Formerly known as Nifty Nook, Made in Urbana is one of the few new businesses to pop-up and thrive during the pandemic. What is the creative drive behind Made in Urbana? How do you make a successful business during the worst pandemic in 100 years? What are the challenges of 3D printing? Join me in his interview of Made in Urbana founder Judy Lee as we answer these questions and also discuss the lessons Judy learned over the past nine months through running a business during COVID-19.
Smile Politely: Could you introduce yourself to Smile Politely’s readers?
Judy Lee: Hi! My name is Judy. I run a 3D printing studio in town called ‘Made in Urbana’.
SP: Could you talk about how Made in Urbana came from Nifty Nook?
Lee: ‘Nifty Nook’ was the business I had right before ‘Made in Urbana’. Nifty Nook started out as a holiday pop up shop which we turned into a year-round maker shop where local artists and makers could sell their stuff. COVID took us down, and we closed our doors at the start of quarantine.
Through the shop closing and taking all the things we learned from the shop, I realized a lot of barriers that artists and makers have doing it full time. I was also working three jobs at the time, so I understood the problem really personally. I think being an artist is hard because you’re trying to do what you love, and also trying to make money. That’s really difficult.
For example, at the Nifty Nook, I realized that a maker had to solve a lot of problems to go full time. You had to have a healthy audience following to generate regular sales, a product that solved a problem, and a process that allowed you to constantly make your product.
For some of our makers, they had a great product, but it was really difficult to keep up with demand. Others, their product was deeply personal and didn’t resonate with a lot of people. While there was another category of makers that were brand new and didn’t have an audience or developed their product well enough.
I was really fascinated by what I was learning at Nifty Nook and decided to try to solve the problem myself.
Originally, I wanted to launch a laser business. I have been on staff at the CUC Fab Lab for a few years, and they taught me all about fabrication through laser cutters, 3D printers and vinyl cutters. My favorite machine was the laser, so I wanted to do that. Unfortunately, the laser is about 10k, which I didn’t have, and because of COVID I was unable to use the Fab Lab.
That’s when my Fab Lab friend and co-worker, Brandon Rice, steered me toward 3D printing. 3D printing is associated more with rapid prototyping, but he convinced me that it was a useful small manufacturing tool. I was lacking the skills to run a 3D printing business myself, so I partnered with my friend, Jace Peters, who graduated from UIUC with a degree in bioengineering. Before he graduated, he had participated in the Health Make-a-Thon where he had 3D printed a ventilator for a doctor in Africa, so I knew he had CAD and 3D printing abilities.
So from there, we had a process. We replaced handmade processes with robots. Then we needed a product. Immediately I started with the category of fanart, since “Made in Urbana” had zero audience at the time. At the start of COVID, the video game “Animal Crossing” had blown up, so we created a Nintendo Switch stand with a recognizable shape. I went into Animal Crossing specific Facebook groups and shared our product link and it got some traction.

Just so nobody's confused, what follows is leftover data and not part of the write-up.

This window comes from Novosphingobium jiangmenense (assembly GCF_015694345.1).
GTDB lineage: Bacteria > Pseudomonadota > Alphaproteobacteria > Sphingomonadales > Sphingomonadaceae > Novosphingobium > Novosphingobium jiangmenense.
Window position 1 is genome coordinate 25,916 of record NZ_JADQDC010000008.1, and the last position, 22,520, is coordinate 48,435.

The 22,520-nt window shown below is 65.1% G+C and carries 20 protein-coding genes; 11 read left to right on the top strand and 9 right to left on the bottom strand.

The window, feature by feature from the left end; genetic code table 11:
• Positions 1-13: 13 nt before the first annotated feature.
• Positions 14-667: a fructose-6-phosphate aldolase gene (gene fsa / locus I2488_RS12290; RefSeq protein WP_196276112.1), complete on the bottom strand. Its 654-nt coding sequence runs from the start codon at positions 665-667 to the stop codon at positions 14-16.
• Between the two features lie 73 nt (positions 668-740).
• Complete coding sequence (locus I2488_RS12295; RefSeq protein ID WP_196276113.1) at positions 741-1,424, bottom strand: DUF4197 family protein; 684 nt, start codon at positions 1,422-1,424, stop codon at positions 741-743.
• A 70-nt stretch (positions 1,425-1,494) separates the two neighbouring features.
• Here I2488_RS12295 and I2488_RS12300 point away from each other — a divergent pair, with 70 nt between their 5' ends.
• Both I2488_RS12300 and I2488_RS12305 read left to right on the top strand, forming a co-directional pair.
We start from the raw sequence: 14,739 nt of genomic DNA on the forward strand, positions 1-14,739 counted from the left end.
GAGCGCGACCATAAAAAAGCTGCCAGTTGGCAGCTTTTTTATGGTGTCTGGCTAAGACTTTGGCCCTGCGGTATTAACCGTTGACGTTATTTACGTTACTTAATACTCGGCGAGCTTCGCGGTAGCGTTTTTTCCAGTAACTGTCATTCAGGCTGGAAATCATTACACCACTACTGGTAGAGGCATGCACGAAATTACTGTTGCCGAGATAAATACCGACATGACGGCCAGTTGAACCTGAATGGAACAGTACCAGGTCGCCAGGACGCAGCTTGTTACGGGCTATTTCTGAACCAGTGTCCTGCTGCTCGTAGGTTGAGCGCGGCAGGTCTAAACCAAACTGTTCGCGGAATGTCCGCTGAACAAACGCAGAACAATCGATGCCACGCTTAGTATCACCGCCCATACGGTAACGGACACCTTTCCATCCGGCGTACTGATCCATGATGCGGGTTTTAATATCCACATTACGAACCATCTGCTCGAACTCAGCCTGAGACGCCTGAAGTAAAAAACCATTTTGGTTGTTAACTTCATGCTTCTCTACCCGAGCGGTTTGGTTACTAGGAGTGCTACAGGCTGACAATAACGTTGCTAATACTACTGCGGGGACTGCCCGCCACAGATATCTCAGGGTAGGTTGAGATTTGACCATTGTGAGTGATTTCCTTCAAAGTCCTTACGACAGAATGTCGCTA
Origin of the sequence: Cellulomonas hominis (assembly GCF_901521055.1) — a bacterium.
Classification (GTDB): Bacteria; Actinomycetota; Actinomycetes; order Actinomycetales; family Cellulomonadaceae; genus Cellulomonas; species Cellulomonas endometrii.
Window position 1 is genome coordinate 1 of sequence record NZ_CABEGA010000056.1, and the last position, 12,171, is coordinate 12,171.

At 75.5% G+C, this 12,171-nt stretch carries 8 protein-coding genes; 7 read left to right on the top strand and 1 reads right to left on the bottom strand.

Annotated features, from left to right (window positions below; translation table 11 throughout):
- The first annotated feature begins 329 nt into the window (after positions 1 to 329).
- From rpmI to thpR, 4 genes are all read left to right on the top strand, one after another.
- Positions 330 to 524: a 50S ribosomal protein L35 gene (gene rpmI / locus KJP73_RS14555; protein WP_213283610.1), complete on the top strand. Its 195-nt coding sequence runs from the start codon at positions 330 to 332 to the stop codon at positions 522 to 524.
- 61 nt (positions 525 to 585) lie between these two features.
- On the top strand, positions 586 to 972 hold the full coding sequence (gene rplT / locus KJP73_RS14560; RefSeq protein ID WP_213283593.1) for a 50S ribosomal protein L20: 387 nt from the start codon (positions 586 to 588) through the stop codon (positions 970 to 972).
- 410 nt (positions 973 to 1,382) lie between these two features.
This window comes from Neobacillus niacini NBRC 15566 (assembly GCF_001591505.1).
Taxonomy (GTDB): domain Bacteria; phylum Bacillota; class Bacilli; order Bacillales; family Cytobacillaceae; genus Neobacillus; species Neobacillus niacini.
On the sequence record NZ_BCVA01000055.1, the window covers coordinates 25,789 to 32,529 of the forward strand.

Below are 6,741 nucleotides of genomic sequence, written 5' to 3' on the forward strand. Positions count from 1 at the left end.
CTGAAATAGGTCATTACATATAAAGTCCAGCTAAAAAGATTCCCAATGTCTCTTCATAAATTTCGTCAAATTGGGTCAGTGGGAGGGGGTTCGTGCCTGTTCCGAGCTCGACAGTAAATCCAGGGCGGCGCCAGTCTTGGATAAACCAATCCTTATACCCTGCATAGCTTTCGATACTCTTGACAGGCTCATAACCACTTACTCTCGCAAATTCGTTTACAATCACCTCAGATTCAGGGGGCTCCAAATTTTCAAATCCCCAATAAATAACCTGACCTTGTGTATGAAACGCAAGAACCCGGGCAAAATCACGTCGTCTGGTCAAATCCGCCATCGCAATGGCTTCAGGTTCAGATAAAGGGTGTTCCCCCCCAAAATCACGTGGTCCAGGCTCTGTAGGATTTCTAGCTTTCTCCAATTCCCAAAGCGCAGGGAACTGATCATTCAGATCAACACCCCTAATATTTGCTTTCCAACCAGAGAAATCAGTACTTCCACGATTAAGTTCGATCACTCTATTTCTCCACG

From there, I started a TikTok account and regularly posted videos about what our print farm was up to. I shared everything from the dinners we made at the office to what kinds of machines we used and what products we were making. In a few months we grew our audience to about 40k followers. So now we had the audience check.
Through the spike in attention and sales, we were able to scale from 1 printer, to 4, to 20, to 60, and now we’re up to 100 3D printers. Most of them are at Co-Lab in downtown Urbana, and now we just expanded to Lincoln Square Mall.
We have lots of original products in the works. We’re also working with startups and businesses to do small batch manufacturing for them, and that’s where I’d like to steer the company.
For example, right now we’re working with Photonicare to create model ears for them so users can test their ear equipment. Solving those kinds of problems have been really fun for us, and I also like to showcase the breadth of uses 3D printing has.
SP: What were some of the first products designed and where did those ideas come from?
Lee: I think generally when people think of 3D printing they think of trinkets and fan toys. That’s also where we started. 🙂 In general, we like to solve problems with the things we are making.
SP: Can you explain 3D printing and how it works?
Lee: You can think of 3D printing like a glorified hot glue gun. But a fancy hot glue gun. So the glue stick melts down and liquifies the glue, that’s basically what’s happening with a 3D printer. A piece of plastic filament is fed through the printer into a nozzle that gets hot, and then the printer takes the code / coordinates from a 3D model and then drops the plastic into thin layers and slowly builds up a model from that.
SP: What motivated the decision to focus on 3D printing?
Lee: The business was deeply uncertain, so I wanted to choose a machine that was flexible. Very quickly we can pivot. A lot of times, we get asked why we don’t get into injection molding or some sort of process like that. However, a process like that is good for making a ton of units. 3D printing can pivot with a drop of a hat, which was great for a brand-new business like us.